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loolykinns

parallel port?

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I've been workin' on "Relay switchin' via Parallel port" which wasn't so hard... but I am limited to 8 lines to control... is there any way I could increase the control lines ?

here's the sketch

post-10172-1180185786_thumb.jpg

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I've done a bit of parallel port development under Linux; I use a C/C++ lib called parapin. It allows the use of input/output on /any/ of the parallel control lines (of course, some are input-only, or output-only, and there's an interrupt generator).

As far as multiplexers, they're fairly easy to use. Think of them as a rotary switch, that instead of rotating a shaft to select a data input/output, you feed it a binary address. For instance, you may have a 1-of-4 multiplexer. This is a device in which there is 1 input pin (technically, an output device is a de-multiplexer) and 4 output pins. Feeding it the binary number 0 on the address pins directs the state of the single input pin to the #0 (or first) output pin of the multiplexer. Similarly, a binary 3 will direct the state of the input pin to pin #3, the last pin. The great thing about multiplexers, is that you only need two address lines to control an unlimited number of multiplexers. If you use two lines not associated with the 8 parallel port "data" lines, you can then use up to 32 lines from the original 8. If you need a constant output, you can "gang" the outputs of the multiplexers into 4 8-bit channels, each of which has a latch. The latch will allow you to "lock" the data at its outputs. This is done by setting the states at its /inputs/, then pulling a Latch Enable line true (whether this is high or low depends on the latch). When this occurs, it doesn't matter what's happening at the inputs, the outputs remain in the same states as when the Latch Enable became true. This allows you to set the data on a particular 8-bit channel, and then do more data manipulation on other channels.

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I don't immediately see a way to use multiplexers to solve this problem unless you only want to have a single relay active at once.

Here's an idea that will reduce your component count and solve your control issues, all for free, it's also easily scalable (you should only ever need 3 or 4 parallel port pins, and you can control as many relays as you want, and as many relays can be on as your power supply can energize). Texas Instruments makes these chips called "Power Logic" shift registers (see docs: http://focus.ti.com/docs/prod/folders/print/tpic6b595.html).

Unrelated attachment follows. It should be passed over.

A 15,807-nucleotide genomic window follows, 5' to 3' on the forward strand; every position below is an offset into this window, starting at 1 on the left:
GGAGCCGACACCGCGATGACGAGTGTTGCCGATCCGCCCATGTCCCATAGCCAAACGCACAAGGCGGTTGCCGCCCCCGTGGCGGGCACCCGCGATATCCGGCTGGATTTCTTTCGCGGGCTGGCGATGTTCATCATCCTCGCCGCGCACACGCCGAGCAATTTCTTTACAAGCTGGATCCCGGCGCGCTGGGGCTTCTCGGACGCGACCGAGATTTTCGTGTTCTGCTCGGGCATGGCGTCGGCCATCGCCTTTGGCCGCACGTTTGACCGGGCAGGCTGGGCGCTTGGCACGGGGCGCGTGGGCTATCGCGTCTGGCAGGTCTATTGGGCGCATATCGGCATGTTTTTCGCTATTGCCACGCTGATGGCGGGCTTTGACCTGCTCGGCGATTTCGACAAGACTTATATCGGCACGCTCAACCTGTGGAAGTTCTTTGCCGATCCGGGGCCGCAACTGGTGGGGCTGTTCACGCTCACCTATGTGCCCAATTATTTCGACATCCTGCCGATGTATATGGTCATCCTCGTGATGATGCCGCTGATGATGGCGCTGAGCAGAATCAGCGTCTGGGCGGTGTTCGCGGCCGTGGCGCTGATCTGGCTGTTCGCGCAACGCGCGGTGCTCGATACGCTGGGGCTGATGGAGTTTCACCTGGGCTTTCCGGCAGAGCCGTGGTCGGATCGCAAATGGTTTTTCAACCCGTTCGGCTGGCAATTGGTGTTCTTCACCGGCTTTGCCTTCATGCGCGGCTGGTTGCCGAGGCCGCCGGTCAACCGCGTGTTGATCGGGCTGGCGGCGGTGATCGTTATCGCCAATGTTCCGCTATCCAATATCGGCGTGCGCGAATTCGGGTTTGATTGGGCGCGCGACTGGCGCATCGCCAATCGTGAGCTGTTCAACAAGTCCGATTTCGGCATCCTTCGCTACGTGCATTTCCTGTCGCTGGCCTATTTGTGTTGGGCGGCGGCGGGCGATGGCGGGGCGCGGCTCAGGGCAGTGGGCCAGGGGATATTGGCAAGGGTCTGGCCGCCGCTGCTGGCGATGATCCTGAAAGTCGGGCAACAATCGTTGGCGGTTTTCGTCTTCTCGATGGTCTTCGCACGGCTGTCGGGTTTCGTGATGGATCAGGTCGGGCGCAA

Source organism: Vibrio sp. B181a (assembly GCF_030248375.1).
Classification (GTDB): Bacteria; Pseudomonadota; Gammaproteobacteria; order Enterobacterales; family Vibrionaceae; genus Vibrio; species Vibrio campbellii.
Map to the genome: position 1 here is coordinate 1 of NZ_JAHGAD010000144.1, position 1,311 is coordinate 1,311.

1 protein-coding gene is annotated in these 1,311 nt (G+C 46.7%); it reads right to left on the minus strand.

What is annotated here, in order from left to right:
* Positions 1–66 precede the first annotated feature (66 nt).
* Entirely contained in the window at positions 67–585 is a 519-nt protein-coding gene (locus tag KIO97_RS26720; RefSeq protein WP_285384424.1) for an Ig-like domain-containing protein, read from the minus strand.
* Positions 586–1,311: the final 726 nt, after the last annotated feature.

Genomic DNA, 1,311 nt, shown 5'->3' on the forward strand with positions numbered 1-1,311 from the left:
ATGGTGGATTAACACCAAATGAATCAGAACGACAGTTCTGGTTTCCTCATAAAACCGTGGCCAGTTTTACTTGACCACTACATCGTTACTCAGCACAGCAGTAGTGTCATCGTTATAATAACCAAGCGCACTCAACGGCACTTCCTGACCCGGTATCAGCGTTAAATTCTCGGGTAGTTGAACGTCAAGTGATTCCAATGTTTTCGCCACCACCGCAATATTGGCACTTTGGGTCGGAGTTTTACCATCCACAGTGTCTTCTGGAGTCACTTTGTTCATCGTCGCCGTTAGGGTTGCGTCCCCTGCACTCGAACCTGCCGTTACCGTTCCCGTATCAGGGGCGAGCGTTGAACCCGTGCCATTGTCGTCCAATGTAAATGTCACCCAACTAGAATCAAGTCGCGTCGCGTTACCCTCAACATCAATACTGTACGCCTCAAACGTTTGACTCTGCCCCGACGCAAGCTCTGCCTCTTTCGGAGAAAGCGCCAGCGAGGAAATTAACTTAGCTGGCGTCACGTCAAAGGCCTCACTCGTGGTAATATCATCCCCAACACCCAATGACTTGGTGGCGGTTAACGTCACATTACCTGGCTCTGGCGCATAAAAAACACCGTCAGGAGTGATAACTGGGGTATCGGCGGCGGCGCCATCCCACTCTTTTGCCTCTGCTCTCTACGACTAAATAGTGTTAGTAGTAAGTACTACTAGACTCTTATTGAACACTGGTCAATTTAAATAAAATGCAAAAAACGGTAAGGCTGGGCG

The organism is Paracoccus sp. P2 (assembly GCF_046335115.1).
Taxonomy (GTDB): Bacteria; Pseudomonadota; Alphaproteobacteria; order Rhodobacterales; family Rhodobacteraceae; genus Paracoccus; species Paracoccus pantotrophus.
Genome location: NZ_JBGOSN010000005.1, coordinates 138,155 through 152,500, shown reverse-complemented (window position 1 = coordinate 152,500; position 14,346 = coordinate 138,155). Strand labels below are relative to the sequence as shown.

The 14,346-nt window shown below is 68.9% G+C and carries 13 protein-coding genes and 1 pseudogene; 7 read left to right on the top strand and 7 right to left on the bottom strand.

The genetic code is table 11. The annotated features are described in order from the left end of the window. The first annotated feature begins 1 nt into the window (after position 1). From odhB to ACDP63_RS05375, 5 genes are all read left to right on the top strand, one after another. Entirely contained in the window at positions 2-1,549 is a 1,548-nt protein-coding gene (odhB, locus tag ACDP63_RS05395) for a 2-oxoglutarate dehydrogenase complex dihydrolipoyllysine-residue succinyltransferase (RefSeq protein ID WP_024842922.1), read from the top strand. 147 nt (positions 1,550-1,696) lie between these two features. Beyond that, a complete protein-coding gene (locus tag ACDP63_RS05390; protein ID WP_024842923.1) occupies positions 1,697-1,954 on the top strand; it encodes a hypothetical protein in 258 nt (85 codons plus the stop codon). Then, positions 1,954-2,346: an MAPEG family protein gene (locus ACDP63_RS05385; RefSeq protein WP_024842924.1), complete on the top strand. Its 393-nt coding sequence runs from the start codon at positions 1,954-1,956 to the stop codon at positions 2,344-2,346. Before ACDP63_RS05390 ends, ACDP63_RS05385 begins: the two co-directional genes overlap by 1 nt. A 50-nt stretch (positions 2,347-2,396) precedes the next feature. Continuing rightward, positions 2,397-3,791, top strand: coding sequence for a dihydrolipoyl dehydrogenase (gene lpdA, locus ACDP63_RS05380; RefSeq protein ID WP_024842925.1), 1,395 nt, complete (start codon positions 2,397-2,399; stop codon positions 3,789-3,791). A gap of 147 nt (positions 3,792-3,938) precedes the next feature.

In case you don't know, a shift register is a logic device that takes a data input and a clock input and basically the data is clocked in sequence through a line of one-bit registers each time a clock edge occurs (see wikipedia:http://en.wikipedia.org/wiki/Shift_register). So, basically all you need is a clock line, the data line, and a few other signals coming from your parallel port.

Each of those tpic6b595 chips has eight one-bit registers arranged so that when a new input comes into the SER IN pin (and the clock goes high), the input is latched into bit 0 of the latch, and the old bit 0 is latched into bit 1, and so on. The old bit 7 is latched to the SER OUT pin, which can be connected to the SER IN pin on another tpic6b595 chip, forming a cascade of shift registers. The register is internally double-buffered, so you won't see the outputs immediately (I'll explain this in a second).

The DRAINx (where x goes from 0 to 7) is a DMOS transistor output that can sink up to 150mA, and it has the built in flyback protection diode built right into the chip! So, all you have to do is connect one end of your relay coil to +5V and the other end to a DRAIN pin and you've got yourself a way to energize or de-energize the relay coil.

To control this sucker, you'll need at least three, maybe four outputs from your parallel port (run through optocouplers, like you show in your diagram). These lines will connect to the SER IN pin of the first chip in the cascade, the SRCLK and RCLK lines. When you want to change which relays are turned on, you'll send a string of 0's and 1's to the shift registers that tells each relay whether it should be turned on or off. For instance, if you want the 5th relay to be turned ON, and all others off, you'll shift out a binary 00010000 (assuming you start counting relays at one and not zero).

Assuming you are controlling eight relays and you want only the fifth to be turned on, your control software would do the following:


- Set SRCLK and RCLK low.

- Put the highest bit of the pattern onto the SER IN line.
- Raise SRCLK high and then put it back low.
- Repeat this process until you've shifted out all eight bits.

- Raise the RCLK line high and then put it back low.

This last line makes the data you shifted in available at the DRAINx outputs of the shift register (this is the internal double-buffering thing I was talking about). By doing this, you make sure that none of your relays change accidentally while you're shifting a new configuration out to the shift registers. This will all make more sense if you read the chip documentation that I linked to above.

And you can get the shift register chips for FREE, because they're available in DIP packages through TI's IC sampling program.

Hope you find this interesting. I might just have to go make one of these now that I've thought all this up. Let me know if you have questions, etc...

Edited by parnekin
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